- What: 2022 FIFA World Cup/2023 AFC Asian Cup qualifying
- When: Tuesday, June 15th 2021
- Where: Riyadh, Saudi Arabia
- Kickoff: 9 PM Jerusalem
- Streams: Streamed lived on Football Palestine
- 14.11.2019 | Yemen 1:0 Palestine | 2022 FIFA World Cup
- 30.07.2019 | Palestine 1:0 Yemen | 2019 WAFF C’ship
- 22.03.2017 | Palestine 1:0 Yemen | Friendly
- 18.06.2019 | Yemen 1:2 Palestine | Friendly
- 27.09.2010 | Palestine 1:3 Yemen | 2010 WAFF C’ship
Yemen look to defy the odds once more
Meetings between Yemen and Palestine have always been tight affairs. In fact, barring their first meeting in 2010, all matches have been decided by the odd goal. A decade ago Palestine and Yemen were regarded as the worst of West Asia but it look less than a decade to dispel that notion. Palestine qualified for the 2015 Asian Cup, through arguably a less forgiving route, ahead of more established sides Lebanon and Syria. Four years on, Yemen navigated an arduous path of 18 qualifiers to punch their ticket to UAE 2019.
The most remarkable thing about Yemen is how resilient they are. The team is producing some of its best results despite the country being besieged and bombarded in a brutal war with no end in sight. The appearance at the 2019 Asian Cup Finals might have not produced noteworthy performances but it has served to change the culture around the team.
Yemen were very good in 2019 following their appearance at the continental showpiece only for the global pandemic to stall some amazing progress. At the West Asian Football Federation (WAFF) Championship Yemen beat Lebanon and drew Syria while only narrowly losing to Iraq and Palestine. The Gulf Cup did produce two blowout losses but they managed to exit with their heads held high after holding Iraq to a 0-0 draw.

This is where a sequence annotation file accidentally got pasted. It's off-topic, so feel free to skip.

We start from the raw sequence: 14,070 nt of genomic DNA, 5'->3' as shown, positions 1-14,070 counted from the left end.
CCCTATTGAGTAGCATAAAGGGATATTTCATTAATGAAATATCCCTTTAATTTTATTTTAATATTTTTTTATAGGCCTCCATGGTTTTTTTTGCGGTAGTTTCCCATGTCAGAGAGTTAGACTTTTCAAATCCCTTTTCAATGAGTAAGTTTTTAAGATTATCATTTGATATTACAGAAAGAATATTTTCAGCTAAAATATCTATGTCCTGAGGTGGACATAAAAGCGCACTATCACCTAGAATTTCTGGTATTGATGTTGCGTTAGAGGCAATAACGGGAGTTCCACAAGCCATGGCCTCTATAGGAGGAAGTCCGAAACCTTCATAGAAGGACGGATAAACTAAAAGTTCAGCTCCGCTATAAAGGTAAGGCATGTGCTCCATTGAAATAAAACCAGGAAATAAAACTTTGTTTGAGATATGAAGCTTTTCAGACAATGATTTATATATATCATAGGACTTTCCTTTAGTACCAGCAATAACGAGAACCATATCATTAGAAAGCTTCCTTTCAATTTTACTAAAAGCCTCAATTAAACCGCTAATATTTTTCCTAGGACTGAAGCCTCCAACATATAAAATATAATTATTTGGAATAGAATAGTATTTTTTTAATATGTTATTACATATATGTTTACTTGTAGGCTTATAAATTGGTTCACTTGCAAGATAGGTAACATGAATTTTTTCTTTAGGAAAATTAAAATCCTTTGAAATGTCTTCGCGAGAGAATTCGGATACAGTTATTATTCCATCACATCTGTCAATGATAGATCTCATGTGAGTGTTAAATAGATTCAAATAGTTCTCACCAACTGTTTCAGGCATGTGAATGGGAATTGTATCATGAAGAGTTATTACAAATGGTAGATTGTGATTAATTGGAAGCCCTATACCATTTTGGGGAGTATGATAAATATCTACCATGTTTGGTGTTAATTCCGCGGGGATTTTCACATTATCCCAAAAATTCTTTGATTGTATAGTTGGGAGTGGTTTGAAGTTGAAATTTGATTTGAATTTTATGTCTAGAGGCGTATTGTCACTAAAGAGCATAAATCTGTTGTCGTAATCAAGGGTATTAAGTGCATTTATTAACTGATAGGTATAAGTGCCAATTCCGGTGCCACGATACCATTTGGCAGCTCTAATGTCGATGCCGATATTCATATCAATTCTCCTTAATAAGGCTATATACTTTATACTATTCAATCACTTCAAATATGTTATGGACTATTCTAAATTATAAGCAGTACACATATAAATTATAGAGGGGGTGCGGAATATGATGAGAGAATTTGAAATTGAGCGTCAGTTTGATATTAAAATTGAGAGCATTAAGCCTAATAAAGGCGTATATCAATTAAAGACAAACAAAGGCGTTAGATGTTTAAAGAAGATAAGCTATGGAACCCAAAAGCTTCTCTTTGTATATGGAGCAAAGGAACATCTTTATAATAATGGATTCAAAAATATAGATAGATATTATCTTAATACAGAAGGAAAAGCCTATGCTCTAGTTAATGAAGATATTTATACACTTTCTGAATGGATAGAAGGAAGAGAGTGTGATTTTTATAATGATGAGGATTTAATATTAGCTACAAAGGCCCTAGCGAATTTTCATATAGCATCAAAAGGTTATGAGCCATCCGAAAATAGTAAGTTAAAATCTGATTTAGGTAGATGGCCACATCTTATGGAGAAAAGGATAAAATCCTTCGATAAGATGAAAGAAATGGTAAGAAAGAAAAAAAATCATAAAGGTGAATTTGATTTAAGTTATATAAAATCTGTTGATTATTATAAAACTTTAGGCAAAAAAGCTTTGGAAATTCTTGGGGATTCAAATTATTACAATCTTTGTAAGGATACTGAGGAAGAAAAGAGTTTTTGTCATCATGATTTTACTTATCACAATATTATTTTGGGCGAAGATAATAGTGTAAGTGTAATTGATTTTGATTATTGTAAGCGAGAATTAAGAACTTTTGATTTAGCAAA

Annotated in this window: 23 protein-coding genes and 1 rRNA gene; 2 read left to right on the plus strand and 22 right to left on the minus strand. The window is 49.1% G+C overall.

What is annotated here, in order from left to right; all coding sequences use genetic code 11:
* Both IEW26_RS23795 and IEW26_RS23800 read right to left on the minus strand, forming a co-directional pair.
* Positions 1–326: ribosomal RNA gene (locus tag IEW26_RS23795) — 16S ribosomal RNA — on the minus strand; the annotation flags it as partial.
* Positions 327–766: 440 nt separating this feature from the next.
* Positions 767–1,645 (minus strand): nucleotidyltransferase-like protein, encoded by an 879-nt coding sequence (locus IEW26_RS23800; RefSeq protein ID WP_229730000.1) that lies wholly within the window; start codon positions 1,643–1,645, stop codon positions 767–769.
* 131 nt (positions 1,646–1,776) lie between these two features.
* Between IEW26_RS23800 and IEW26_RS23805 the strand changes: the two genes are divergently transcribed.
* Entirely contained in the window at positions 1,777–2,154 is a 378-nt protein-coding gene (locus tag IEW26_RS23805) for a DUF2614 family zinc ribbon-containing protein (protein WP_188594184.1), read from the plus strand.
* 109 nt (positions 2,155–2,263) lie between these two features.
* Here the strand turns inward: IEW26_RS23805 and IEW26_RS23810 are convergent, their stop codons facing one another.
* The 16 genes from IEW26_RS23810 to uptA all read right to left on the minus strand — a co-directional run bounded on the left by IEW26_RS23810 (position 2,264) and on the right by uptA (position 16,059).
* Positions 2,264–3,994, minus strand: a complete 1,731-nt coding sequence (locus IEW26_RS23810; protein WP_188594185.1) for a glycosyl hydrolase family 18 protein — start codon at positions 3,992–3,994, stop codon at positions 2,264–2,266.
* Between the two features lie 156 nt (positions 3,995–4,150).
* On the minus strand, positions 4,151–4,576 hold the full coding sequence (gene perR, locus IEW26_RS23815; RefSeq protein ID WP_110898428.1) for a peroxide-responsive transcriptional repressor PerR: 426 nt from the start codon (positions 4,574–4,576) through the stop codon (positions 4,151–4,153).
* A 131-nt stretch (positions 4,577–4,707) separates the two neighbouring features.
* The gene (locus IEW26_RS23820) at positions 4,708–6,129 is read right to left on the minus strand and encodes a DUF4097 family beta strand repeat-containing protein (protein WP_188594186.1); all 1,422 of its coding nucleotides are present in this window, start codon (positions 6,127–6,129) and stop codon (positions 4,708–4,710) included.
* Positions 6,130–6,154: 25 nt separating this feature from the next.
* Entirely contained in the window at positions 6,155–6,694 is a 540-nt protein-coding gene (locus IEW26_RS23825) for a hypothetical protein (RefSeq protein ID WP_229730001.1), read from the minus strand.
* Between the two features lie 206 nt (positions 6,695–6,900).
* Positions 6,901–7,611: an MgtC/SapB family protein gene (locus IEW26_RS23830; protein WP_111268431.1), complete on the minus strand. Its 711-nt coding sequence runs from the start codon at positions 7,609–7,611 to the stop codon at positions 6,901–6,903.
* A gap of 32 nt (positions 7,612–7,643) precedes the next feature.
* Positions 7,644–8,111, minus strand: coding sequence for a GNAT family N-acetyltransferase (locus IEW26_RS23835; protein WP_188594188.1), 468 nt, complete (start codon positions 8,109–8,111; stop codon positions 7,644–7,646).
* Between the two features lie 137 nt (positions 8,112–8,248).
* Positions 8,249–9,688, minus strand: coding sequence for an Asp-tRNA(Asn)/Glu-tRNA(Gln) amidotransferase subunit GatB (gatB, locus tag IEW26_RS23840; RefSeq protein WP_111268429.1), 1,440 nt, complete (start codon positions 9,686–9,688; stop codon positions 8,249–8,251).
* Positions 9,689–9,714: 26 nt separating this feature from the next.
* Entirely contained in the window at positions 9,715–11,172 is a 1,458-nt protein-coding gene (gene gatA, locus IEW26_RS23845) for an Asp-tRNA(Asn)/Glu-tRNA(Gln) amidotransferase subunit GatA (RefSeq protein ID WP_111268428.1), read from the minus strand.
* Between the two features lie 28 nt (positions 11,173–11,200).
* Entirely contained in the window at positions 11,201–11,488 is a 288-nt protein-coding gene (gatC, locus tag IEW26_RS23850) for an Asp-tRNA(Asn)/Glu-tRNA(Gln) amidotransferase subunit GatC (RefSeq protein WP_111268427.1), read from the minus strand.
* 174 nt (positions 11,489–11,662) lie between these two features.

Sandwiched in between those campaigns was a World Cup qualifying campaign that produced its fair share of upsets. They rolled with the punches in the first game and gained a point on the road (2-2) against Singapore. Five days later, the Yemenis did the unbelievable and drew Saudi Arabia by the same scoreline- spoiling Herve Renard’s debut.
In addition to those draws, Yemen landed a hammer blow to Palestine’s qualifying chances by beating them 1-0 in a game that featured an early red card and some questionable long ball tactics for Al-Fida’i.
The key to making life easier against Al-Yemen Al-Said (Happy Yemen) Yemen are a side that can give you trouble if you don’t make the most of your chances and limit theirs. Scoring first and getting a second will effectively kill Yemen’s chances at playing their game of countering at speed through the wings. In 3/4 of their losses, Yemen could not come back from 2-0 scorelines against Uzbekistan, Singapore, and Saudi Arabia.
Last night, Yemen gave Uzbekistan everything they can handle and only lost by virtue of a Jalaloldin Masharipov’ penalty kick. Yemen hustled and harried the Uzbeks and when they needed a save Mohammed Khairallah stepped up time and again even saving a penalty kick from Odil Akhmedov in the game’s final 10 minutes. The fact they did all of this in the aftermath of Sami Al-Naash’s death makes this team all that more impressive.